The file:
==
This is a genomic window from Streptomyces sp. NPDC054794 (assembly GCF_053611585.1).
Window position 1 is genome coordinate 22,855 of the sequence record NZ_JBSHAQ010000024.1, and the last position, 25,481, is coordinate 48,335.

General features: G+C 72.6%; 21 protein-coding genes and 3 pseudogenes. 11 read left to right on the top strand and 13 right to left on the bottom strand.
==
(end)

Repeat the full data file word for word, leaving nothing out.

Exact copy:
This is a genomic window from Streptomyces sp. NPDC054794 (assembly GCF_053611585.1).
Window position 1 is genome coordinate 22,855 of the sequence record NZ_JBSHAQ010000024.1, and the last position, 25,481, is coordinate 48,335.

General features: G+C 72.6%; 21 protein-coding genes and 3 pseudogenes. 11 read left to right on the top strand and 13 right to left on the bottom strand.